LDS views on tattoos > Info Center > The 5 P's of Tattooing

The 5 P's of Tattooing
LDS views on tattoos

When tattooing it is important to remember the five P’s. Using them as a guide along with proper training, and completion of an apprenticeship will aid you in becoming a fantastic tattoo artist. Please remember that these articles are meant to provide information, and under no circumstance should it replace an apprenticeship under a knowledgeable tattoo artist.

First and foremost is the proper angle. You will need to maintain a forty five degree angle in order for the ink to be placed under the skin. If the angle is too close to ninety degrees (or straight up and down) the ink may seep back out of the puncture wounds you are creating. While on the other hand, too extreme of an angle and the design may end up off of the stencil you have placed.

The second “P” is the proper depth, if you have too much depth you are going to cause more pain to the client, and may cause unnecessary bleeding which could be detrimental to the tattoo. However, if you work too shallow, the ink will fade, and the flesh will end up looking like a cat attacked it instead of a tattoo artist.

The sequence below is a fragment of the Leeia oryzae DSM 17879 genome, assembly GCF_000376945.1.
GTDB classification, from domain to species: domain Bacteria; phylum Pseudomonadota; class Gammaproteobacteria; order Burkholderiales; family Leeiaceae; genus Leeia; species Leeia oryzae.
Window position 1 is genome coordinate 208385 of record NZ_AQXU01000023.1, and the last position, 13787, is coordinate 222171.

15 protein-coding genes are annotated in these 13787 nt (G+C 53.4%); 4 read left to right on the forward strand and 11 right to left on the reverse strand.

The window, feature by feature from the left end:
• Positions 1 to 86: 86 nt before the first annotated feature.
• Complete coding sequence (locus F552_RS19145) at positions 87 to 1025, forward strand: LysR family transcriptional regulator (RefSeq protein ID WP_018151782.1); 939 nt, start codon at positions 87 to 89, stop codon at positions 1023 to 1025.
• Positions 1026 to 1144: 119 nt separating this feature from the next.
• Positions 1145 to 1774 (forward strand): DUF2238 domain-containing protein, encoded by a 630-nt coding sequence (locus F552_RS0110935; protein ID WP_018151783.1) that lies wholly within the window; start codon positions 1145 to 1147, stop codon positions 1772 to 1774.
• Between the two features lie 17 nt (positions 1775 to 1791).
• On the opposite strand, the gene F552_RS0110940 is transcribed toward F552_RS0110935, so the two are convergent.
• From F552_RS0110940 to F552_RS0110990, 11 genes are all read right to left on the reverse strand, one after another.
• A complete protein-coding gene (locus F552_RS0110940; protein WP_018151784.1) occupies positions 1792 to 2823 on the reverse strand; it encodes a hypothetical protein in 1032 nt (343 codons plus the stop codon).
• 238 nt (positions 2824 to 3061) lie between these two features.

Thirdly, we have the proper setup, this will help eliminate any problems that you might face. You will need to practice setting up, and tearing down your machine. Sterilizing the different parts, and learning how it all fits back into place. You will also need to learn how to efficiently set up for a tattoo, getting all of the essentials ready to begin.

Fourth we have the palm placement, using your palm effectively will help in controlling and balancing the machine. Trying to hover your hand over the tattoo will most likely result in squiggly line work, and poor shading, and has a greater risk of fatigue.

Last but certainly not least, we have our fifth P, Practice. All artists will need to practice before preforming a tattoo. Giving a tattoo without practice, will result in a poor tattoo. You will need to practice everything from your drawing skills, to tattooing. I would highly suggest getting practice skin for any apprentice, however it doesn’t hurt to continue throughout your career as an artist.
If you find yourself lacking in a certain area, take it to the fake skin, often times they have straps to attach them to a limb of your choice, this will help familiarize yourself with the awkward angles that the body has.


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